How-to Have a Killer Business Lunch

by Martin

Have you been looking for business lunch ideas?

As you work on business ideas, attempt to start your own business, try to get a new job, or work on moving up in your current company, you’ll find yourself going to many business lunches (or at least trying to).

One of my favorite general personal finance books that I read recently was Generation Earn. The book covers many general topics. One of the side notes that I truly enjoyed was the piece on mastering the business lunch. I took this note in the book, the original book it came from, and spoke with a few friends to come up with a sure-fire way to come up with how you can have an amazing business lunch.

Before the meeting:

Ask the person respectfully. Email or call up the person ahead of time to see if they would be free for a lunch. Make sure that you specify the purpose of the lunch and the approximate amount of time it will take. A busy person might not go in fear of being held up for hours in a rambling conversation.

Leave your credit card with the restaurant. This will avoid any awkward movements towards the bill when it comes. It’s important that you pay for the meal if you’re the one that asked. The bright side is that a typical lunch won’t cost any more than $20. This can be the best $20 investment in your life.

Wait until the other person arrives to be seated. This is just common courtesy.You don’t want to start off on a bad note.

During the lunch:

Don’t talk any real business until the food is ordered. You don’t want to be engaged in a conversation only to have the server come and interrupt.

Don’t order the most expensive or the cheapest item on the menu. Not sure why this is the case but it’s what I’ve been told.

Keep time constraints in mind. This isn’t the last lunch in the world. Use your time wisely but don’t take up too much time.

Avoid messy foods. It’s critical that you try to watch your manners. I’ve made a fool of myself many times at lunch. Thankfully it was while eating chicken wings with friends or a girlfriend that you knew what to expect. You don’t want to embarrass yourself in front of someone you respect (in the business world).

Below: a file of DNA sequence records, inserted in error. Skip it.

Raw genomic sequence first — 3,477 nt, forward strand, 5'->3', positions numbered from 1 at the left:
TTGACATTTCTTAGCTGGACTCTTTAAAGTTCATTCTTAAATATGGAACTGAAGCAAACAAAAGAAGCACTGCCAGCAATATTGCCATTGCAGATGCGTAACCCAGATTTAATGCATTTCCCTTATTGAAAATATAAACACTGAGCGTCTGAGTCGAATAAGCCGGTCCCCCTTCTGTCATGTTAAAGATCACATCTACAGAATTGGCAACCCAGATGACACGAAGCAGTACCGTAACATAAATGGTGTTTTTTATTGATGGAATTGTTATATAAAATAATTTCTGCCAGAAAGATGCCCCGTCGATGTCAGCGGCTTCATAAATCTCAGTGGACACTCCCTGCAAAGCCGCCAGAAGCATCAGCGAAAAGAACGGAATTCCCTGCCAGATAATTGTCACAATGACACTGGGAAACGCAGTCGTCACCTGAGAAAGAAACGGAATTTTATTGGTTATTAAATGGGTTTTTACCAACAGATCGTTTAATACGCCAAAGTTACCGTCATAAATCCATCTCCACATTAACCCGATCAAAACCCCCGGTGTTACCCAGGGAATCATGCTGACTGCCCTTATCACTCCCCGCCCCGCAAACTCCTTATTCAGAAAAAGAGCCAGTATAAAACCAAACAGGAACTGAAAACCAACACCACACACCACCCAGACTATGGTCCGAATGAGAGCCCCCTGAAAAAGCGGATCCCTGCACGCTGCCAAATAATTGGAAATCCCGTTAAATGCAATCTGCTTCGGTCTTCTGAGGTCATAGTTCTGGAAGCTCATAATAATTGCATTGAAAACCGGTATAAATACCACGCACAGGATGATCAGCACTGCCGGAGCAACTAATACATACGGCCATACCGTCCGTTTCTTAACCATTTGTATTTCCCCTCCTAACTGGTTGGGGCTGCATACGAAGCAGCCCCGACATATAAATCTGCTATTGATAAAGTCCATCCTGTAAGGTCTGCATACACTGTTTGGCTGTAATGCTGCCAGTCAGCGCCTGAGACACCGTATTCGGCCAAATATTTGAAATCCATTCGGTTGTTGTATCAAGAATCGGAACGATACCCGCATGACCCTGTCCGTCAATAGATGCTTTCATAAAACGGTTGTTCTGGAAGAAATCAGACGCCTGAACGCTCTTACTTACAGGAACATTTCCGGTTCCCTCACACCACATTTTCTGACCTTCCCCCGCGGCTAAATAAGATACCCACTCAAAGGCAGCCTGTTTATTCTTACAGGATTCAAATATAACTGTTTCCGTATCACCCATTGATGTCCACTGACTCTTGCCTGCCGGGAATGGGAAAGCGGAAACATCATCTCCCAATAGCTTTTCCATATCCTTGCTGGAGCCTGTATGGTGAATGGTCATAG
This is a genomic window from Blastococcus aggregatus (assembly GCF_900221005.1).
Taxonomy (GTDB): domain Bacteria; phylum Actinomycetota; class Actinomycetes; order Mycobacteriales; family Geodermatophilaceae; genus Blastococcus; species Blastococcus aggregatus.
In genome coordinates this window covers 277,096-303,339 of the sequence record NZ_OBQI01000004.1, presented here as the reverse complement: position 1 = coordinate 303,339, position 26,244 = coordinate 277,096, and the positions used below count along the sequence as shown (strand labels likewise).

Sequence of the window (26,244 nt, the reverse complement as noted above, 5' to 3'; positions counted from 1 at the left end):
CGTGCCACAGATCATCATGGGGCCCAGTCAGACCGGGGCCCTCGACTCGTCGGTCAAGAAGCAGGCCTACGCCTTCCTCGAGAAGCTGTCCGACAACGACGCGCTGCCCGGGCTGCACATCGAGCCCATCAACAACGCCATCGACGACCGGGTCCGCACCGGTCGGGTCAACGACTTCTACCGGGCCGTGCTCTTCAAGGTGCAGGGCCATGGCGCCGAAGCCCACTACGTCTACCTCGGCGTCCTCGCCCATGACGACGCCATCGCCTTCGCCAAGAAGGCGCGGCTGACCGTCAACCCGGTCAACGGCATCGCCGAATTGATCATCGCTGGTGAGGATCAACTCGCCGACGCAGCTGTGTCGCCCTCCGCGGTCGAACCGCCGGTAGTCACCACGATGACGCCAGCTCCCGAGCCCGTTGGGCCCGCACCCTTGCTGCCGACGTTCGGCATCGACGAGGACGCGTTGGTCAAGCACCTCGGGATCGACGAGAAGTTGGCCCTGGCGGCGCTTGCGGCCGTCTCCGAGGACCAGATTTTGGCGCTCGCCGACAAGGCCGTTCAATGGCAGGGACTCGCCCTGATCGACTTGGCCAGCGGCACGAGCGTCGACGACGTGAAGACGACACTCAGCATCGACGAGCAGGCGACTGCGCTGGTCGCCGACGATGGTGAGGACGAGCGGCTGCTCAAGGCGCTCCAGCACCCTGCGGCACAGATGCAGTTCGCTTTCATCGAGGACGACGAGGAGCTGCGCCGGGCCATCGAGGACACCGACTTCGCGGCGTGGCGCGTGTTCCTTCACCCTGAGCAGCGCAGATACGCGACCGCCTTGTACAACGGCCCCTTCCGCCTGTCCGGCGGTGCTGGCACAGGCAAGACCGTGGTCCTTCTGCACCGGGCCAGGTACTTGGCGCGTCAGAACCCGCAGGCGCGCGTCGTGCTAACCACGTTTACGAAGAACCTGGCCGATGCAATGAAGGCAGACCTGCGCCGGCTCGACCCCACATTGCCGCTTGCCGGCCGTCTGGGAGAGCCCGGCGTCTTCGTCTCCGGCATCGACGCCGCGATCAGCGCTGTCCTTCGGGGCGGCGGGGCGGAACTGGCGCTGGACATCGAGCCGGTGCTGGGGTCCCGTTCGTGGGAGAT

Oh and finally…

SHUT UP AND LISTEN. Enjoy your business lunch.

After the business lunch:

Follow up. In Never Eat Alone, the message is that you need to follow-up or die. This stresses how important follow-up is. You can follow-up by simply thanking the person once again for taking the time to meet with you. You can also email the person to remind them what you spoke about.

You can save money by finding affordable hobbies. Keep the business lunches flowing.

A little funny story. A friend of mine spoke to his professor about starting some assistant work this January. The conversation happened in late-October. There was no follow-up to this discussion. December rolls around and this friend assumes that he still has the job. Right? He goes to ask the professor what his start date. The professor looks dumbfounded and tells him that he’s sorry but he completely forgot about the conversation. Why? Because this guy never followed up!

It doesn’t take much to think of business lunch ideas. Keep it simple and stay sharp.

I hope you enjoyed this piece!

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{ 1 comment… read it below or add one }

1 Edward - If You Can Read, You Can Cook

I think the reason for not ordering the most expensive item on the menu is because you want to look like you value money and don’t just throw it away on something flashy or exciting. If you are trying to get someone to hire you (for a job or a freelance contract), they are not going to want someone who is irresponsible with money.
As far as ordering the cheapest item on the menu, it just makes you look cheap.

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